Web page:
Cucumber, carrot, pickled radish, fresh chopped chilli, spring onion, and coriander. They could be a bit more generous with the fillings, but hey, at least everything was there and nothing weird was added (I’ve had some banh mi here with iceberg lettuce. That’s no-no.)


The best BY FAR was the cold cut w/ pâté. The only thing missing was the maggi sauce, so it wasn’t quite the lovely, messy, sauce-soaked experience of a Sydney pork roll but it was more than good enough to satisfy my cravings.

A word of warning: the rolls are quite small. One roll per person is not enough for lunch – we were quite happy with three rolls between the two of us but I could easily polish off two myself if hungry enough.

There are a couple of other banh mi joints on my radar, and if any other place manages to beat Lie Lie Lie on flavour and authenticity, it will for sure make an appearance on this blog, don’t worry.

3. Fukuoka Hamburg, Hongdae

I have learned to embrace the hamburg “steak” – the minced beef steak substitute enjoyed in cattle-poor nations, otherwise known as a “patty” or “rissole” in places where red meat is more of a staple than a luxury. It is sad excuse for steak, but it does the job when my belly craves beef but my wallet can’t afford it.

I first had hot-stone self-cook hamburg in Tokyo and I loved it. Every bite of fatty hamburg is perfectly cooked to your liking, still sizzling from the magic stone. It’s also just a fun eating experience, and having individual cooking stones feels much more refined than grilling meat in a barbecue grill built into your table.

I found this place after watching two characters go on a date here in a Korean drama. The drama sucked, but at least it led me to Fukuoka Hamburg – a trendy chain restaurant that has a few locations around Seoul These photos are from about six months ago but I actually went back the other day and it was just as good as I remembered.


This is the “egg garlic” hamburg that comes on a bed of scrambled egg and garlic chips. You can also just get egg hamburg, egg cheese hamburg, or the PREMIUM egg cheese AND garlic hamburg. You can get the hamburg steak without the egg too, but why would you?

The steak comes in XS, S, M and L sizes and even as a pretty big eater, S was enough hamburg for me (even without any rice!) The self-cooking forces you to eat quite slowly, so I was quite satisfied by the end of it.


You not only get your own personal cooking stone, each person also gets their own smoke ventilation pipe. And if your hot stone starts to cool down, they give just replace it with a new one.

Safety tips: DO NOT TOUCH THE HOT STONE. Not even when its cooled down. And wear the disposable aprons they give you if you want to protect your clothes from sputtering beef fat.

It’s on the pricey side for casual dining in Seoul (starts at around 10,000 won for S size) but it’s 100% hanwoo from cattle bred and raised in Korea – so the quality of the meat and the self-cooking makes it taste so much better than your everyday hamburg. And none of that gross ketchup/Worcestershire sauce nonsense that hamburg steaks usually come swimming in.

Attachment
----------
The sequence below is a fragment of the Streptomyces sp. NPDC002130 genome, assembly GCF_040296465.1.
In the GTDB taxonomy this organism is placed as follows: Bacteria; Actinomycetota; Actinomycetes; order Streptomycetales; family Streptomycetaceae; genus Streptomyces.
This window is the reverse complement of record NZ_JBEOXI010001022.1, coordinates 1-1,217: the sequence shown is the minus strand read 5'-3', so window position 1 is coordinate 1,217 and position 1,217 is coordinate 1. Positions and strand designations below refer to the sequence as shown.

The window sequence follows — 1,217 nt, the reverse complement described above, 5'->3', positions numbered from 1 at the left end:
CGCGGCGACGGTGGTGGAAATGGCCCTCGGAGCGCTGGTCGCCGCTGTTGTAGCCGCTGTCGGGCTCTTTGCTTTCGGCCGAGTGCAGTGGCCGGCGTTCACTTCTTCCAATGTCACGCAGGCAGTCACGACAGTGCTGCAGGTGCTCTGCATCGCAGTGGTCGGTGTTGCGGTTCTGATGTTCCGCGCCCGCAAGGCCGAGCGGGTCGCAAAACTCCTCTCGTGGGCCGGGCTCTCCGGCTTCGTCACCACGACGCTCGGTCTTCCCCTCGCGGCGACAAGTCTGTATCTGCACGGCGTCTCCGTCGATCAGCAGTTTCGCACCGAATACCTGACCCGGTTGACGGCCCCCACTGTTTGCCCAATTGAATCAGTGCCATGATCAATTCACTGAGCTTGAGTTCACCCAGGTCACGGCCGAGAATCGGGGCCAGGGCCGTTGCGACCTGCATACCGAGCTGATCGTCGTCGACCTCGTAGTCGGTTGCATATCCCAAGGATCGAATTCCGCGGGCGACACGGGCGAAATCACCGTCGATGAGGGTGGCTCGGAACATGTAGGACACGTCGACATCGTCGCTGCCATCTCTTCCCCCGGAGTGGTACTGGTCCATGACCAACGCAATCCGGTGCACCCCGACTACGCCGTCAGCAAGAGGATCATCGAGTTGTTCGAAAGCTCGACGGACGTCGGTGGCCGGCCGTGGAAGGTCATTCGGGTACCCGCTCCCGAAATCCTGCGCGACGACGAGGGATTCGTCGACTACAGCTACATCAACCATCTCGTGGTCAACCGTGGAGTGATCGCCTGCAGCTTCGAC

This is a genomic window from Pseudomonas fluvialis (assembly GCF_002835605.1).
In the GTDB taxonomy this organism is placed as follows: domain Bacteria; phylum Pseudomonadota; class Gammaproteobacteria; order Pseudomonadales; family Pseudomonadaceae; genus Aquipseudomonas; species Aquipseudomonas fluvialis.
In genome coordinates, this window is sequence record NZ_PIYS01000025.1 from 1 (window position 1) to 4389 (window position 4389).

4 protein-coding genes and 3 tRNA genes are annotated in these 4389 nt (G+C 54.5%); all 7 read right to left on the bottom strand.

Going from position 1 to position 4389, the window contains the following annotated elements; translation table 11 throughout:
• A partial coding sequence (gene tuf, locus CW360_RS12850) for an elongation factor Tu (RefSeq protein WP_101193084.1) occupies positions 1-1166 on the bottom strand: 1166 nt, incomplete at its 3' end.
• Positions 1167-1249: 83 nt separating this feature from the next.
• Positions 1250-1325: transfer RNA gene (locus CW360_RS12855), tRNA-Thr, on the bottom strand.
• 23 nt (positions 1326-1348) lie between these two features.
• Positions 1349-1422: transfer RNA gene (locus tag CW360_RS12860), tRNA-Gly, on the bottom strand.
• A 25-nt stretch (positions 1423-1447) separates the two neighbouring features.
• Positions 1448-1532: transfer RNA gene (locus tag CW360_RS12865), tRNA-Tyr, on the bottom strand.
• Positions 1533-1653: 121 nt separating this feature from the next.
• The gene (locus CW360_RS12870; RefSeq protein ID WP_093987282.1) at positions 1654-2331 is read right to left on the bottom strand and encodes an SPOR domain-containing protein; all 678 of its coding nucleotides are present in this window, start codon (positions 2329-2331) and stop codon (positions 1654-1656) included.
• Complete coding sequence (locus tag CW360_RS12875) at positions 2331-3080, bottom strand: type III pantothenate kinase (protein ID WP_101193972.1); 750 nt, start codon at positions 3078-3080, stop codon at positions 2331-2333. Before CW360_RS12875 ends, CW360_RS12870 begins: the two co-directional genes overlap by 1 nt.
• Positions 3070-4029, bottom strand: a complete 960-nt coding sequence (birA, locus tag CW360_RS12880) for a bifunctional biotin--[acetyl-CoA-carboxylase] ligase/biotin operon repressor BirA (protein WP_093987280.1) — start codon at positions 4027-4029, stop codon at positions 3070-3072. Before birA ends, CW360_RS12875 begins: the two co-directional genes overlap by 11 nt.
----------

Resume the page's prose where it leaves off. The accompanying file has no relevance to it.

The first time I had Fukuoka Hamburg, I ended up at a Japanese dessert cafe by complete coincidence. We were just wandering around looking for something sweet and came upon Be Sweet On, a really adorable cafe that does house-made Japanese style desserts.

Seoul is generally very good at desserts, but most cafes just have a variety of pre-made cakes and/or bingsoo. This place is unique because it serves these beautifully made-to-order desserts that look like what you’d get as the final course at a fancy restaurant.


This is the Mont Blanc -puréed chestnuts with a quenelle of dark chocolate ice cream.


And this is the tarte tartin – puff pastry with vanilla cream, caramelized apples, vanilla ice cream, and a thin apple chip on top.

This place ain’t cheap but they’re the prettiest desserts I’ve had in Seoul.

So that’s it for this instalment of Seoul Food Safari. In the next episode, we take our bellies to China, Britain, and Hong Kong. See you then!

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The Chois Eat Their Way Through Jeonju + Gunsan (Part 2)

I really don’t know where this year has gone. The food in this blog was eaten in May. It is now November. There have been a few times like this in the past when I haven’t blogged in months, have accumulated an overwhelming backlog of food photos, and thoughts like “Should I just not bother? Is it finally time to hang up my amateur food blogger hat?” start to enter my mind. But I’m always too stubborn to quit. I’ve pushed through a six-month lag before and I can do it again. I just gotta sit my butt down and remind myself how much I enjoy writing these, that it’s worth opening my laptop and pumping out some words even thought it would be much easier to turn on the TV and binge-watch K-dramas.

So where were we? It’s Spring. I’m in Jeonju. With my parents. Trying very hard to preserve my sanity.

On the morning of our second day in Jeonju, we asked our hanok stay host to recommend a restaurant for another signature Jeonju dish: soybean sprout souprice (콩나물 국밥/kong-namul gukbap).

I LOVE having soup and rice for breakfast. My parents were so well assimilated to Aussie-culture that I grew up with the standard cereal, toast, and eggs for brekkie so having Korean style gukbap in the morning is still a novelty for me and I love it. I don’t care if I have garlic and kimchi breath all day – gimme that breakfast gukbap!

Our sent us out of the hanok village to the Nambu Shijang, an old-school market where the goods on sale look like haven’t changed much since the 1960s.